Four little letters, big nightmare for Calif. cities. What is RHNA?

California’s rich enclaves are revolting against a 54-year-old housing law. Here’s an explainer on the Regional Housing Needs Allocation.

California’s Regional Housing Needs Allocation program, known by its acronym RHNA, has made waves recently across the state as cities, such as Huntington Beach, are grappling with how to play by the rules. 

While Huntington Beach notably drew the ire of Gov. Gavin Newsom when he accused the southern California town of not building enough affordable housing, the actual consequences brought on by RHNA to cities that do not fall in line are murky at best. 


The backstory: RHNA dates back to 1969 when the state issued a mandate to all cities and counties requiring them to plan for what their future housing needs will be for all residents. 

  • Local governments are required to adopt housing plans that include the following eight elements: land use, transportation, conservation, noise, open space, safety, environmental justice and housing. 

The big picture: RHNA determines the number of new homes that jurisdictions need to build and includes metrics on affordability in order to meet the community’s housing needs. 

  • For example, the Fresno Council of Governments approved its RHNA plan last November, which calls for over 58,000 over an eight year period ending in 2031. 
  • Fresno is required to build over 16,000 new homes for very low and low income groups, and Clovis is looking at over 4,000 such housing units. 

Why it matters: California ties various funding programs for transportation, infrastructure and  housing to a local government’s compliance with the Housing Element Law portion of RHNA.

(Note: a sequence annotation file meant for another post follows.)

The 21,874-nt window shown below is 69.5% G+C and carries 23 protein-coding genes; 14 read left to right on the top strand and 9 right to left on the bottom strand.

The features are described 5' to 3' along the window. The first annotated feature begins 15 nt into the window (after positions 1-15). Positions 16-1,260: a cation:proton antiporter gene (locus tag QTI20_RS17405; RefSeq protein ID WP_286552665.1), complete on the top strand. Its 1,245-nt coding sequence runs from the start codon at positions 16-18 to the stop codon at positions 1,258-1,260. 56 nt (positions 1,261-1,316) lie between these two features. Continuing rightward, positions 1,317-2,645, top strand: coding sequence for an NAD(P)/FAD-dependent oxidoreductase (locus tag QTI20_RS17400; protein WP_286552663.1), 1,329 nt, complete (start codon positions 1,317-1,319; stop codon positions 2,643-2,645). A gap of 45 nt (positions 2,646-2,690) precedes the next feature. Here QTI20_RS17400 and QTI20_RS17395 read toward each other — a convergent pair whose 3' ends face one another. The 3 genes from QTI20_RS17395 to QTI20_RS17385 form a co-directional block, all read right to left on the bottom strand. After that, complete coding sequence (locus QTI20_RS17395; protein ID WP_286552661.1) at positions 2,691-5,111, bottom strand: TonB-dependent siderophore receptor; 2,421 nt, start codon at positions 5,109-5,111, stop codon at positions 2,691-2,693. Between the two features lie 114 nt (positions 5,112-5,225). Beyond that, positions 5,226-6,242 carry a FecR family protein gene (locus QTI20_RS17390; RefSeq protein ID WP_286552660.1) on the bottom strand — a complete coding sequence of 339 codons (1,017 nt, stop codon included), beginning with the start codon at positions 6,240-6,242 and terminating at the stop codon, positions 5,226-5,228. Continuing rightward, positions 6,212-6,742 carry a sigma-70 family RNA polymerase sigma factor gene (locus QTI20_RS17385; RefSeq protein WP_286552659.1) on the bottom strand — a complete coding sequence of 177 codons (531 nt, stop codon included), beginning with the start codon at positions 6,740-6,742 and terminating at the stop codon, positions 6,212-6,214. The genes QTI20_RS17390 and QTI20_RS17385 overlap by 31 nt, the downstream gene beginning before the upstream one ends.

• Such funds are competitive for cities and counties throughout the state. 
  • Jurisdictions meeting RHNA requirements will often receive extra points on their funding applications to the state, increasing their chances in the process. 
  • State programs that require RHNA requirements include the Community Development Block Grant Program, the Local Housing Trust Fund Program and the Affordable Housing and Sustainable Communities Program, among others. 

What we’re watching: For cities like Huntington Beach that have not complied with RHNA, they await whatever consequences the state will try to force on them. 

  • Huntington Beach passed an ordinance last month to contravene RHNA and allowing builders to build affordable housing wherever, not in specified areas that the state requests. The coastal town also voted last week to not approve a housing plan. 
  • California Attorney General Rob Bonta previously warned Huntington Beach that he would take the city to court, a punishment from the state likely to follow any city that does not comply.
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